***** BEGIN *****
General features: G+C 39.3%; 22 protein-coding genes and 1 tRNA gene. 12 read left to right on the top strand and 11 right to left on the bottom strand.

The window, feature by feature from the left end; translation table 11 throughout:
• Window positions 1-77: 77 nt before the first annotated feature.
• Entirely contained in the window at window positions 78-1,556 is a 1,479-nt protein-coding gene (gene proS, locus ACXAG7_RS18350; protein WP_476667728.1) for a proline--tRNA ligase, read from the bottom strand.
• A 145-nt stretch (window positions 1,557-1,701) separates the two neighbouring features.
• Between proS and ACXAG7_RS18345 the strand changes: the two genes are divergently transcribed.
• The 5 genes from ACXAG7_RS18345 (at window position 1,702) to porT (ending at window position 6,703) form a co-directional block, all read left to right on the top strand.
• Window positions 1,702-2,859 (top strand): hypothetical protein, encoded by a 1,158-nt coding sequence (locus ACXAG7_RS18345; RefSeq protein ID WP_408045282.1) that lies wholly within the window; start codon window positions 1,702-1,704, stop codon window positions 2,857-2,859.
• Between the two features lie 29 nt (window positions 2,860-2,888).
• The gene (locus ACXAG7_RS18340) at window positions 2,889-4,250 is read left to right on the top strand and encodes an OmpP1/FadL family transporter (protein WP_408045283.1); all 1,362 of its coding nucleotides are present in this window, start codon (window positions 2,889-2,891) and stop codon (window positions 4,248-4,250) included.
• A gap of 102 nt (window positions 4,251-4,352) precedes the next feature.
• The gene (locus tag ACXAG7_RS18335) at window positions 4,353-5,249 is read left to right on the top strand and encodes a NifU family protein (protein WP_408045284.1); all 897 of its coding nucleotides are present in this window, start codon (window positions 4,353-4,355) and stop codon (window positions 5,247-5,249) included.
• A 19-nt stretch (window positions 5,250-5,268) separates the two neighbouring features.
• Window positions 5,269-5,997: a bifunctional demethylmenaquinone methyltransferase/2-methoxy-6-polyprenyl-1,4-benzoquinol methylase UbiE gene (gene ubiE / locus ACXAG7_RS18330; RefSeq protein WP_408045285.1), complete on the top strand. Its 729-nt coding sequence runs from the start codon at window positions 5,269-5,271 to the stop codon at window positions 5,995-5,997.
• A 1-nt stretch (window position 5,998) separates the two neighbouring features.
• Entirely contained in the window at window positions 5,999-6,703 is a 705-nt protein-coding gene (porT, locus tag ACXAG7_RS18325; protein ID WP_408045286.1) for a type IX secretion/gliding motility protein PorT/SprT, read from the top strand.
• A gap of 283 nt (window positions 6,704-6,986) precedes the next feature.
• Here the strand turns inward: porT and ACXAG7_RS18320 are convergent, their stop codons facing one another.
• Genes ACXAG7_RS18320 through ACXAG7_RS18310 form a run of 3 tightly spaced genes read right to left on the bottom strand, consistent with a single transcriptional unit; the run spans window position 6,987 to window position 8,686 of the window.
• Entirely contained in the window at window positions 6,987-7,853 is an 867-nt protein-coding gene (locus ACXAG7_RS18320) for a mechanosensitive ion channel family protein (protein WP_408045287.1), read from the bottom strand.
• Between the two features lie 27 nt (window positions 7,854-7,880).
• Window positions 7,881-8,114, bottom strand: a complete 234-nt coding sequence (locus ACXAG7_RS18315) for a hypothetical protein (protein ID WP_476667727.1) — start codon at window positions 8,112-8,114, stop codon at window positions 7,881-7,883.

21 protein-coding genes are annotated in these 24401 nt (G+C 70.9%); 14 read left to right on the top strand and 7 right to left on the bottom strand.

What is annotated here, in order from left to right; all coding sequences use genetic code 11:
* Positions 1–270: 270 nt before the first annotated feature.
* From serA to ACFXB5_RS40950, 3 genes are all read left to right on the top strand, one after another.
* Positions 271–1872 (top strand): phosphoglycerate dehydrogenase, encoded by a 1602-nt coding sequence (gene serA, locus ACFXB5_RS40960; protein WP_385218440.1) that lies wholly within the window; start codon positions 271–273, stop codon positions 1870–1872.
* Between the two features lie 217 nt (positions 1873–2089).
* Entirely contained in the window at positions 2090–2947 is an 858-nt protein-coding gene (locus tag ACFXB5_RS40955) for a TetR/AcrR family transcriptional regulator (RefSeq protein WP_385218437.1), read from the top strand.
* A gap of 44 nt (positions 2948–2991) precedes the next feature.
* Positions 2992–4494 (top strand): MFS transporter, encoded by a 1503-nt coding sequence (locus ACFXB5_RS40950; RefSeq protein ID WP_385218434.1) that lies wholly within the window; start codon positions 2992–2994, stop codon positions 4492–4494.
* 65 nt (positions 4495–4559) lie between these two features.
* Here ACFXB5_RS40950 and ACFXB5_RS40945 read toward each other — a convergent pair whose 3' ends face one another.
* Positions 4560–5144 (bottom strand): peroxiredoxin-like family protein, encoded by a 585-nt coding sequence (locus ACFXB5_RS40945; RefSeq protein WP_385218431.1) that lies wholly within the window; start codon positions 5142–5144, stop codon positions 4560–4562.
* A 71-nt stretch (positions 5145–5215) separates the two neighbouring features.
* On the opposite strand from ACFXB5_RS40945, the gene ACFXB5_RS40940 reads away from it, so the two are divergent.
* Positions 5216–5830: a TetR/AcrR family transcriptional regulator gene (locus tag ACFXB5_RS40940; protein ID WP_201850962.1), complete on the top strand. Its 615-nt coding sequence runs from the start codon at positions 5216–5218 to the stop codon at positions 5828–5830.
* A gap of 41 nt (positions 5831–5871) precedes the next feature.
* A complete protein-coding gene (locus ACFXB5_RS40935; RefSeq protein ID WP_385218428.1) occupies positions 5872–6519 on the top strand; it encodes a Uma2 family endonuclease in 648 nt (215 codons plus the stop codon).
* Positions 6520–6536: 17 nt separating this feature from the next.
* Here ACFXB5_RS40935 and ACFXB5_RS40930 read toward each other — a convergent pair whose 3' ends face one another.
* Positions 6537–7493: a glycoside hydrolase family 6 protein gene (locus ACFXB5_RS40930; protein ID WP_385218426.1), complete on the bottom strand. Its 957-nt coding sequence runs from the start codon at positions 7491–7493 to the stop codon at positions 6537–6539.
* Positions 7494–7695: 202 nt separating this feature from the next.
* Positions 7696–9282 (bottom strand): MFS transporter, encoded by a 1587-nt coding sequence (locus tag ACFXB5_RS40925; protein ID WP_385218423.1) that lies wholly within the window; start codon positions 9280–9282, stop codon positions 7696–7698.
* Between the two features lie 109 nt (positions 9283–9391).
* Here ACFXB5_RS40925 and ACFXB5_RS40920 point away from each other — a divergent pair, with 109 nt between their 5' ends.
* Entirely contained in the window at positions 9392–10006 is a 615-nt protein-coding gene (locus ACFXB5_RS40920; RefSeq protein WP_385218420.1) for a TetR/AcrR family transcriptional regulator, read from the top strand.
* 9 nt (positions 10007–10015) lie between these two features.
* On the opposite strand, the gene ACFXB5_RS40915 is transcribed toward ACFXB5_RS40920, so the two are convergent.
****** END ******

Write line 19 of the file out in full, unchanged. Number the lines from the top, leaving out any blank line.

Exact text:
• Genes ACXAG7_RS18320 through ACXAG7_RS18310 form a run of 3 tightly spaced genes read right to left on the bottom strand, consistent with a single transcriptional unit; the run spans window position 6,987 to window position 8,686 of the window.